• Annoying business owners and making it hard for them to use your product to bring in new and loyal clients. (This is why some wholesale partners will ask to have an exclusivity agreement, asking you to commit to not selling within XX distance of their store). 

Two ways to avoid this: 

Get creative and start seeking out partnerships and collaborations with strategic partners.  

For example: if you make beauty products, work with a specific retailer to create a product line that is only available at their store. (Think about specific fragrances, colours, packaging, designs, etc. that are exclusive to one store / partnership). 

This will not only help you and your partner create something new and unique for your customers, but it will also help build the relationship with your retail partner and develop trust. 

Think beyond your region and start finding wholesale stores and boutiques that are a great fit for your product.  

One great way to do this is to head to google or social media and start looking for stores that your ideal customer would shop at! You can search hashtags on Instagram and look at some brands you admire and see where their products are stocked.  

Do not feel like you must limit yourself to small boutiques either, all types of stores are looking for new and unique products – your job is to start asking how to get your product in front of their customers. 

3. Considerations for building a website and expanding to e-commerce. 

If you build it, they will come, right? 

Not necessarily. 

Building a shoppable website feels like it opens the doors for customers from all over the place to discover your products and services and buy from you with just a few clicks. And it absolutely can help you grow and expand to other markets. 

And let’s be honest, every business owner fantasizes about hearing a ‘cha-ching’ in the middle of the night. 

But not so fast.  

Any type of passive income (ie. cha-ching in the night) requires massive and thoughtful marketing. 

Before you jump to “I’ll just build an online store! That will make me more money”, consider these elements and your plans to work through them. 

  • What e-commerce platform are you going to use, how much does it cost, and what technical support is available?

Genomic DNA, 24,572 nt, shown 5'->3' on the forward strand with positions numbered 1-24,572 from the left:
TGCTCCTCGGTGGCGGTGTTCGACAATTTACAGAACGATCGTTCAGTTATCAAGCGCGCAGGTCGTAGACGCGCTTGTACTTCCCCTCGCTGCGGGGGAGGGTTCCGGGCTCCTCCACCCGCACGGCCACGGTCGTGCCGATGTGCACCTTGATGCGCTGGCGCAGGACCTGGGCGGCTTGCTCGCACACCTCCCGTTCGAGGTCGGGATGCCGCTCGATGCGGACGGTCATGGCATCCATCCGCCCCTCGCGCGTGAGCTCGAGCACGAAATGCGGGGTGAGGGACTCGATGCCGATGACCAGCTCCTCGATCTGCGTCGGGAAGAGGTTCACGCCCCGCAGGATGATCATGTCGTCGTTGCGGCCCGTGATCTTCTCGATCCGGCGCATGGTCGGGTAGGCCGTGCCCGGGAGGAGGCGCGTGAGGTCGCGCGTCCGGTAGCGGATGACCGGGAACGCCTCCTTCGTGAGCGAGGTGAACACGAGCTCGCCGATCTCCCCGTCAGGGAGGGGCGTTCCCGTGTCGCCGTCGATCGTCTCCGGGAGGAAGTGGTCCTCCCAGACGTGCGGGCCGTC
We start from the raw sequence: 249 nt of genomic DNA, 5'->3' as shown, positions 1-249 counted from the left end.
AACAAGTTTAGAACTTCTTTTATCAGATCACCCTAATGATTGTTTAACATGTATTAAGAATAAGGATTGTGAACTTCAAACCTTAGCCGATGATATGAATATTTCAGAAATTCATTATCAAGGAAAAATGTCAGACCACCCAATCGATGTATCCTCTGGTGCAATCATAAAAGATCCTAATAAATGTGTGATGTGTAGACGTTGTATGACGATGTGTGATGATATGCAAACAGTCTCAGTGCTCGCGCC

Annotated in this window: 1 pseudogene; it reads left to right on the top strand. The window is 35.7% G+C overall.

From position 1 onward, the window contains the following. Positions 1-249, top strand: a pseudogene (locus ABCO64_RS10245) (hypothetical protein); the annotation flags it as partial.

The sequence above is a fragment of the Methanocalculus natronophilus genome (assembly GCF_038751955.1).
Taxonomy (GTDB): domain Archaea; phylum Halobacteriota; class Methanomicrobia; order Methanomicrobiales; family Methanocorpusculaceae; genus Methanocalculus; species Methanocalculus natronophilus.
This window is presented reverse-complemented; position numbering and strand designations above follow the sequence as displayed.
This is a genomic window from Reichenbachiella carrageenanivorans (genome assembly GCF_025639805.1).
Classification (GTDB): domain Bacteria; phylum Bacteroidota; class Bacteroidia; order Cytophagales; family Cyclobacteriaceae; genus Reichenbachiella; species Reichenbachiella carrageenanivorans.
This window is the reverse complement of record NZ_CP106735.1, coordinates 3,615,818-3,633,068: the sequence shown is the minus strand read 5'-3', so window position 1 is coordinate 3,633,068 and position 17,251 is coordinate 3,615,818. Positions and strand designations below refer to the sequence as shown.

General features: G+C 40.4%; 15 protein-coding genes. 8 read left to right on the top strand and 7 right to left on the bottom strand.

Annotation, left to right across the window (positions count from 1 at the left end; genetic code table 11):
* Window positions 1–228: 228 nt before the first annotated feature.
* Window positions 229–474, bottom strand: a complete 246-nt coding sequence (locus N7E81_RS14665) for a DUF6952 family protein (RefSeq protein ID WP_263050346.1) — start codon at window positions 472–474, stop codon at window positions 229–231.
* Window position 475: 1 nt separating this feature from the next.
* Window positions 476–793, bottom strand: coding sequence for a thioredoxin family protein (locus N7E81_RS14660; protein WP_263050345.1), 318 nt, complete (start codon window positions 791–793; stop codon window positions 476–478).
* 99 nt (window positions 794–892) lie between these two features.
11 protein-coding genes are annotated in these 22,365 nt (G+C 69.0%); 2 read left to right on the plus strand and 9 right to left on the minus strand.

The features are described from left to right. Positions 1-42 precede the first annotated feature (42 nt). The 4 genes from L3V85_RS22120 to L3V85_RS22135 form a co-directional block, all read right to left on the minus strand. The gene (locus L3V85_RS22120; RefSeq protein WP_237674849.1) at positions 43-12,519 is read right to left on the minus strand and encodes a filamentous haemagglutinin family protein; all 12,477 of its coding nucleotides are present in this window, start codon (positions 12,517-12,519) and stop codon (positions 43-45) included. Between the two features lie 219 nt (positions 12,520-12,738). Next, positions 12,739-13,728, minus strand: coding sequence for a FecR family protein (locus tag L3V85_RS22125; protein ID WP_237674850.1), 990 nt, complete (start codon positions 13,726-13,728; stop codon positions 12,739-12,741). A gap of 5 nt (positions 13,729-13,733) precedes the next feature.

• Who are you marketing to and how are you going to reach them? (What social media platforms are they on? Does your customer like to shop online?) 
  • How much time/effort/money are you willing to invest in growing your social media following or using paid ads to promote your website? 
  • What kind of pick up / shipping options must you have available? (Especially for seasonal products or items that require to be at a certain temperature so that they don’t melt or freeze during shipping). 
  • How will variable shipping prices and timelines impact the prices of your product? 
  • Do you separate your inventory (have some inventory for online shoppers and some for in-store) or have all your inventory combined? 
  • If you decide to have a sale, do you discount in-store, online, or both? 

Most importantly, e-commerce is ONE way to scale your business, but it is not the only way. I recommend talking to someone else who has built a website and ask about their successes and challenges to get a clear picture of what you are taking on and how to make sure your effort and resources are well spent. 

In summary, there are many ways to scale and something that worked for someone else’s business may not work for yours. In the name of efficiency, I recommend stepping back, asking some important questions, and really digging into what you want. 

Action steps after reading:

  1. Think about your goal for right now and what you want to achieve (note: this does not mean that you must stick with it forever, but you do need to be clear for right now). 
  1. Dig into who your ideal client is – what they need, what they want, and how you serve them.  
  1. Let go off geography for a second – this includes your region, as well as the idea that you have to be selling or wholesaling within Alberta or within Canada! Think about people, not borders. 
  1. Get creative about collaborations and think about how you can create exclusivity with your wholesale customers and partners to make something unique and build a strong relationship. 
  1. Talk to others that you trust and who have been in your position with building e-Commerce. Ask honest questions to someone you know and respect their time and openness if they are willing to share.